With this shield, user can easy to set up communcation between Arduino and Internet (via ethernet , wifi or 3g etc) and add support for USB flash, video. The detail user guide/ manual can be found in the dragino website and most Arduino Yun Sketch / examples can reuse with this Shield. This shield is under production and will be ready within one months time.
Add Linux, WiFi, Ethernet and USB to Arduino - [Link]
MediaTek has announced the MT6795 which the company has targeted at the high-end android 4G smartphones and tablet segment. According to the press release the 8-core processor also supports 2560 x 1600 resolution displays, FDD/TDD LTE technology, 802.11ac WiFi, Bluetooth, GPS, FM Radio, 2G and 3G wireless networks. The chip also supports video recording and playback at Ultra HD (4K2K) resolution using the H.265, H.264 and VP9 formats, supporting high-speed 1080p video recording at up to 480 frames per second allowing slow-motion playback on screens with 120 Hz refresh. An integrated 16MP camera image signal processor handles video input and MediaTek’s ClearMotion™ technology eliminates motion jitter to ensure smooth video playback at 60fps.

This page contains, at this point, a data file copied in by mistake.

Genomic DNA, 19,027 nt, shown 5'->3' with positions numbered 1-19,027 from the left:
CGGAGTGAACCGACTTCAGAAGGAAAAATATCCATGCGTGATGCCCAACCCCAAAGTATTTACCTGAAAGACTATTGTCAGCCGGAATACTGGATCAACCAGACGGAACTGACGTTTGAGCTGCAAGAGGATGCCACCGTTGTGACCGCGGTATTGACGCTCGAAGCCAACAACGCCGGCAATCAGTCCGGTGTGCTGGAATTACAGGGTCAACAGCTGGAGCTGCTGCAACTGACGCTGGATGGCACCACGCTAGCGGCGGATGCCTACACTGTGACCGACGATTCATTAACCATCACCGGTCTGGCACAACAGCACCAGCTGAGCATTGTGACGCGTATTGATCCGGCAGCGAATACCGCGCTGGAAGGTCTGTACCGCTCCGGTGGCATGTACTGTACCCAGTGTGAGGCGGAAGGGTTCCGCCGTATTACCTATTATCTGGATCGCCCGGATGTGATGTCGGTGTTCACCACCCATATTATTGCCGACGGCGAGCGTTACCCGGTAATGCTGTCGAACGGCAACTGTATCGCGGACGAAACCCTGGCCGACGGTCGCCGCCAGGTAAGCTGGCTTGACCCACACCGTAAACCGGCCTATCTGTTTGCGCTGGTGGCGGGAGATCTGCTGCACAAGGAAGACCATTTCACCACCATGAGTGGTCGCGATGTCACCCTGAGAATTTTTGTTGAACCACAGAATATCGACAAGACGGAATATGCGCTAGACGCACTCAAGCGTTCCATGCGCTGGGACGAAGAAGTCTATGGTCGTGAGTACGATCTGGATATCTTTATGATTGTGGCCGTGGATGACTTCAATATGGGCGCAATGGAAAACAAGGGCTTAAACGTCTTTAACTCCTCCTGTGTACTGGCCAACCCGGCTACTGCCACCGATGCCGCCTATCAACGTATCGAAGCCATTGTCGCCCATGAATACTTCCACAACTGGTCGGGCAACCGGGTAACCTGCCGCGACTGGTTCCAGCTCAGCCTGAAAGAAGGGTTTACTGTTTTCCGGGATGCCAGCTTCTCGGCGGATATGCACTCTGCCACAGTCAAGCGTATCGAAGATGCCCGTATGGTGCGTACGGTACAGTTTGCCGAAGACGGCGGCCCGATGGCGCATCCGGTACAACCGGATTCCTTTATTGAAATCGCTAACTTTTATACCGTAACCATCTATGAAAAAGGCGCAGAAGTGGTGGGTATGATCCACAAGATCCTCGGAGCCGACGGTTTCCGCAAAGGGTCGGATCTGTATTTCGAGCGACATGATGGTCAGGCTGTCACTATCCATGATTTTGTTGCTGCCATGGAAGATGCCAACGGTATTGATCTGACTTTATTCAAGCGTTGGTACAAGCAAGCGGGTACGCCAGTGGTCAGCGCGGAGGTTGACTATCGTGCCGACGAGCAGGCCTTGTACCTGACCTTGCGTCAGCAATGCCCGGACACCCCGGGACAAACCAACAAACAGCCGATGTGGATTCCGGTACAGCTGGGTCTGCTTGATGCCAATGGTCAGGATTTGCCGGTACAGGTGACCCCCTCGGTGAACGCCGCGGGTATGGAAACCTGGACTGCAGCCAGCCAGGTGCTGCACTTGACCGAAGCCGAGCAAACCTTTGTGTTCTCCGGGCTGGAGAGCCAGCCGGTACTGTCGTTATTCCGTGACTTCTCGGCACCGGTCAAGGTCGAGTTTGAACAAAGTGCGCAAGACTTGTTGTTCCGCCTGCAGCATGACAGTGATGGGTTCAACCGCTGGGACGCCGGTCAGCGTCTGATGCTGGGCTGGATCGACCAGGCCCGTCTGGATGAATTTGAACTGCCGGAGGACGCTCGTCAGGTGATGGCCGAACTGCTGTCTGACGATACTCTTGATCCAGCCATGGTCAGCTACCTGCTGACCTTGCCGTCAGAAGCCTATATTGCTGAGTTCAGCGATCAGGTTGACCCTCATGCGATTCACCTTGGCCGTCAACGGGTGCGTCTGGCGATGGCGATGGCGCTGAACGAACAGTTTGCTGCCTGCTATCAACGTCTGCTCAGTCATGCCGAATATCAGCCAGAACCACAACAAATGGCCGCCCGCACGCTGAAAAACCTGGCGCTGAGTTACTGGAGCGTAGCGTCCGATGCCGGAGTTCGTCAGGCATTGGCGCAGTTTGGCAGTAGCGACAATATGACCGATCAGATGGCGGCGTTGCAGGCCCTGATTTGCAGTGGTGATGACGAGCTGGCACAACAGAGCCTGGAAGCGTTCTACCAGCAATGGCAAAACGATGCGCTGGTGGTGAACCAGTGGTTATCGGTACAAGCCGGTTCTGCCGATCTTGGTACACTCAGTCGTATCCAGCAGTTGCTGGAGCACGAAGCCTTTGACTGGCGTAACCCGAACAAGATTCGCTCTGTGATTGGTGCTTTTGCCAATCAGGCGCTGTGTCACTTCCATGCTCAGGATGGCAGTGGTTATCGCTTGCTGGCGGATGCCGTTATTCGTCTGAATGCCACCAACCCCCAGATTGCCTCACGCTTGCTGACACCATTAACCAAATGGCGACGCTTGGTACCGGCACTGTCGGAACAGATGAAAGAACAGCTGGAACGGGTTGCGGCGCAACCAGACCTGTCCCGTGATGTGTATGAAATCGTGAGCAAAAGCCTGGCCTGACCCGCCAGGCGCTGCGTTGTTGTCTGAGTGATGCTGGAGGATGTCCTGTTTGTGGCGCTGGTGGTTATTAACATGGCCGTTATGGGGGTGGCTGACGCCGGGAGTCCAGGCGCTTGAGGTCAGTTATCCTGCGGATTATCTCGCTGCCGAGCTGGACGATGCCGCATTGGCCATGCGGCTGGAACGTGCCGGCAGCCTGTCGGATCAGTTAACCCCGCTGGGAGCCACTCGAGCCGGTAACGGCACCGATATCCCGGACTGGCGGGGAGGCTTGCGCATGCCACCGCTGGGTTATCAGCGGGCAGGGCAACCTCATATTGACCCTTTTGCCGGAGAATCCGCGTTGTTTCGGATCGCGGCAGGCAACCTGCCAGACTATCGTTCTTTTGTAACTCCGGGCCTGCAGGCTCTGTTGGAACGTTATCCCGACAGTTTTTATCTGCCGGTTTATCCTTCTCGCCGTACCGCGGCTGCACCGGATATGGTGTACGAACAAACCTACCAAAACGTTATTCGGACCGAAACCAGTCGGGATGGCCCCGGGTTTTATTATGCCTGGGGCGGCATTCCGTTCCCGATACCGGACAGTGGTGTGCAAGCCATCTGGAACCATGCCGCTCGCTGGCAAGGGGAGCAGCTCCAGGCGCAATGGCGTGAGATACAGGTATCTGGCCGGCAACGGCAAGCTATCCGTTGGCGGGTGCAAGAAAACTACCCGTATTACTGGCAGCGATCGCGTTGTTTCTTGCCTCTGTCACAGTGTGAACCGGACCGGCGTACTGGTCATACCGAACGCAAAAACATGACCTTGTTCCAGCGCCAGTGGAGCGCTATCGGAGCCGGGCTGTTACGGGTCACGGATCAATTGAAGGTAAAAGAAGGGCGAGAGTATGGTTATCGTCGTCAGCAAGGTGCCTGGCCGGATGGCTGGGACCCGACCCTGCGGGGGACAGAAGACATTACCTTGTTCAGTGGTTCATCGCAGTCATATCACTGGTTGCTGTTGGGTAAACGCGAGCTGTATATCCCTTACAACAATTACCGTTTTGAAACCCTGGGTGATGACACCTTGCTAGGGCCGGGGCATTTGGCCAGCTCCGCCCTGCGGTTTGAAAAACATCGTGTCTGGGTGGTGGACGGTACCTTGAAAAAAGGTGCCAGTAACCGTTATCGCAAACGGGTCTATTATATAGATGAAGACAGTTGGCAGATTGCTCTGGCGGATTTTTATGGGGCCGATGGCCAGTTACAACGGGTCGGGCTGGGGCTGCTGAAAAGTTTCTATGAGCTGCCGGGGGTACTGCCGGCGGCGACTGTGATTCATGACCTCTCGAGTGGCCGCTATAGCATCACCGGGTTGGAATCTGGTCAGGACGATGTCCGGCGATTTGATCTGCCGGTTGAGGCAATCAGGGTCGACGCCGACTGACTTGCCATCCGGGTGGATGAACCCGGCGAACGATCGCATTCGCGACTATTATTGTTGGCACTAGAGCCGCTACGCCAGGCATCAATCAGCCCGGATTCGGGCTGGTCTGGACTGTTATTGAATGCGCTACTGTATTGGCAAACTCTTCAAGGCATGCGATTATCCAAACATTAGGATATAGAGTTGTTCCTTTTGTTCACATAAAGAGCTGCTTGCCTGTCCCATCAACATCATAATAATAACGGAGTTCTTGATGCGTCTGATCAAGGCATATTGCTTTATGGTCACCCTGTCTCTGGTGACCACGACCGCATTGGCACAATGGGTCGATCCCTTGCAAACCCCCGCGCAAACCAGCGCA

8-core 64-bit Processor targets Mobile Devices - [Link]
This is Part 2 of a series of blogs regarding the development of a wall-mounted server based on the Raspberry Pi, featuring WiFi and a colour touchscreen. Part 1 can be found here.
The enclosure I’m using, a re-purposed room thermostat casing, places some very tight constraints on the dimensions of the Raspberry Pi and PiTFT board.The plastic used in the case is quite sturdy, and is at least 2mm in thickness. Therefore the real inner depth of the case is about 12mm. As for the width of the Pi, we need to shave at least 4mm from the side. The Pi itself is 86mm wide, same with the PiTFT board, so we will need to find a way of making it closer to 82mm.
Pi On The Wall – wall mounted home server - [Link]
When you start hooking peripherals such as keyboard, WiFi dongle and mouse to a Raspberry Pi it’s not long before you run out of ports and need a USB hub, preferably powered so that it can supply the RPi as well. At this point cabling starts to take over your workspace.
The Raspiado board, launched on Kickstarter should help cut down on the tangle; it has the same dimensions as the RPi board and mounts on its underside via two (stackable) standoff pillars to leave the top GPIO and camera connectors open to whatever you’re building so that it won’t impede the RPi’s connectivity options.